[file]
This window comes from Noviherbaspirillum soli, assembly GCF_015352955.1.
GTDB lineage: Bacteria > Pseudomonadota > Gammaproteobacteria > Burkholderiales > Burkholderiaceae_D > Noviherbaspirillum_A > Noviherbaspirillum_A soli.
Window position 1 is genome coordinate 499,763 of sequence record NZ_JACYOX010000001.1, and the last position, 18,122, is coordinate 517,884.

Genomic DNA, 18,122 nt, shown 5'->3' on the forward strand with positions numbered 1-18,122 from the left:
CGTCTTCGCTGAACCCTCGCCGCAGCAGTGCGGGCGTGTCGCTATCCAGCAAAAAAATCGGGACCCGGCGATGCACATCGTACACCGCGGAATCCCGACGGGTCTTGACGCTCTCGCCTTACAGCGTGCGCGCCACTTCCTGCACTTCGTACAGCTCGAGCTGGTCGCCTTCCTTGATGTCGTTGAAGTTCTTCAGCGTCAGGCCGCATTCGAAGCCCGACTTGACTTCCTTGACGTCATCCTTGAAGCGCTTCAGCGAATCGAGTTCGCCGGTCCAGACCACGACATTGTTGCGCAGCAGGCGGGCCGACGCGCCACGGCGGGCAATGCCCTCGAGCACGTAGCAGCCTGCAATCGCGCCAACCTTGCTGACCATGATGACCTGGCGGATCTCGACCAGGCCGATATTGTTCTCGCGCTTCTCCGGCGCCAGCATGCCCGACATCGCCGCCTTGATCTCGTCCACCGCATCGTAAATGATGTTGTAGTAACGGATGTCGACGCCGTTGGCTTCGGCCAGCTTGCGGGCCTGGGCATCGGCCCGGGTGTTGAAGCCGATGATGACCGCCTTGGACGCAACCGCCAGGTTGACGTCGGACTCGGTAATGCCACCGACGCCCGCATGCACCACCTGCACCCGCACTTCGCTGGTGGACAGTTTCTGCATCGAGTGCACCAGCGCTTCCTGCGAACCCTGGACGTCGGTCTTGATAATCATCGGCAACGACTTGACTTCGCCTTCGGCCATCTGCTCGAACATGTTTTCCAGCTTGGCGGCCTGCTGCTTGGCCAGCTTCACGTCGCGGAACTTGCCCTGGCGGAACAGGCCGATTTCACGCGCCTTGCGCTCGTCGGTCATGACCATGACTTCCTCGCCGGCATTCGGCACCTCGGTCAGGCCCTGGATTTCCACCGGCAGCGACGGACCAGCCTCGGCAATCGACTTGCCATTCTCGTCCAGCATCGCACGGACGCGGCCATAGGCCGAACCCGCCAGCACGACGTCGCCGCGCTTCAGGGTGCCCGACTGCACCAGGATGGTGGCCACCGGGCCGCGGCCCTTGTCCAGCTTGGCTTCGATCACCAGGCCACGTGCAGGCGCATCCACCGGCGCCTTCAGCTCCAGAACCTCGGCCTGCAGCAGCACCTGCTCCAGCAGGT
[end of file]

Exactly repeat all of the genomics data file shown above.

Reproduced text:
This window comes from Noviherbaspirillum soli, assembly GCF_015352955.1.
GTDB lineage: Bacteria > Pseudomonadota > Gammaproteobacteria > Burkholderiales > Burkholderiaceae_D > Noviherbaspirillum_A > Noviherbaspirillum_A soli.
Window position 1 is genome coordinate 499,763 of sequence record NZ_JACYOX010000001.1, and the last position, 18,122, is coordinate 517,884.

Genomic DNA, 18,122 nt, shown 5'->3' on the forward strand with positions numbered 1-18,122 from the left:
CGTCTTCGCTGAACCCTCGCCGCAGCAGTGCGGGCGTGTCGCTATCCAGCAAAAAAATCGGGACCCGGCGATGCACATCGTACACCGCGGAATCCCGACGGGTCTTGACGCTCTCGCCTTACAGCGTGCGCGCCACTTCCTGCACTTCGTACAGCTCGAGCTGGTCGCCTTCCTTGATGTCGTTGAAGTTCTTCAGCGTCAGGCCGCATTCGAAGCCCGACTTGACTTCCTTGACGTCATCCTTGAAGCGCTTCAGCGAATCGAGTTCGCCGGTCCAGACCACGACATTGTTGCGCAGCAGGCGGGCCGACGCGCCACGGCGGGCAATGCCCTCGAGCACGTAGCAGCCTGCAATCGCGCCAACCTTGCTGACCATGATGACCTGGCGGATCTCGACCAGGCCGATATTGTTCTCGCGCTTCTCCGGCGCCAGCATGCCCGACATCGCCGCCTTGATCTCGTCCACCGCATCGTAAATGATGTTGTAGTAACGGATGTCGACGCCGTTGGCTTCGGCCAGCTTGCGGGCCTGGGCATCGGCCCGGGTGTTGAAGCCGATGATGACCGCCTTGGACGCAACCGCCAGGTTGACGTCGGACTCGGTAATGCCACCGACGCCCGCATGCACCACCTGCACCCGCACTTCGCTGGTGGACAGTTTCTGCATCGAGTGCACCAGCGCTTCCTGCGAACCCTGGACGTCGGTCTTGATAATCATCGGCAACGACTTGACTTCGCCTTCGGCCATCTGCTCGAACATGTTTTCCAGCTTGGCGGCCTGCTGCTTGGCCAGCTTCACGTCGCGGAACTTGCCCTGGCGGAACAGGCCGATTTCACGCGCCTTGCGCTCGTCGGTCATGACCATGACTTCCTCGCCGGCATTCGGCACCTCGGTCAGGCCCTGGATTTCCACCGGCAGCGACGGACCAGCCTCGGCAATCGACTTGCCATTCTCGTCCAGCATCGCACGGACGCGGCCATAGGCCGAACCCGCCAGCACGACGTCGCCGCGCTTCAGGGTGCCCGACTGCACCAGGATGGTGGCCACCGGGCCGCGGCCCTTGTCCAGCTTGGCTTCGATCACCAGGCCACGTGCAGGCGCATCCACCGGCGCCTTCAGCTCCAGAACCTCGGCCTGCAGCAGCACCTGCTCCAGCAGGT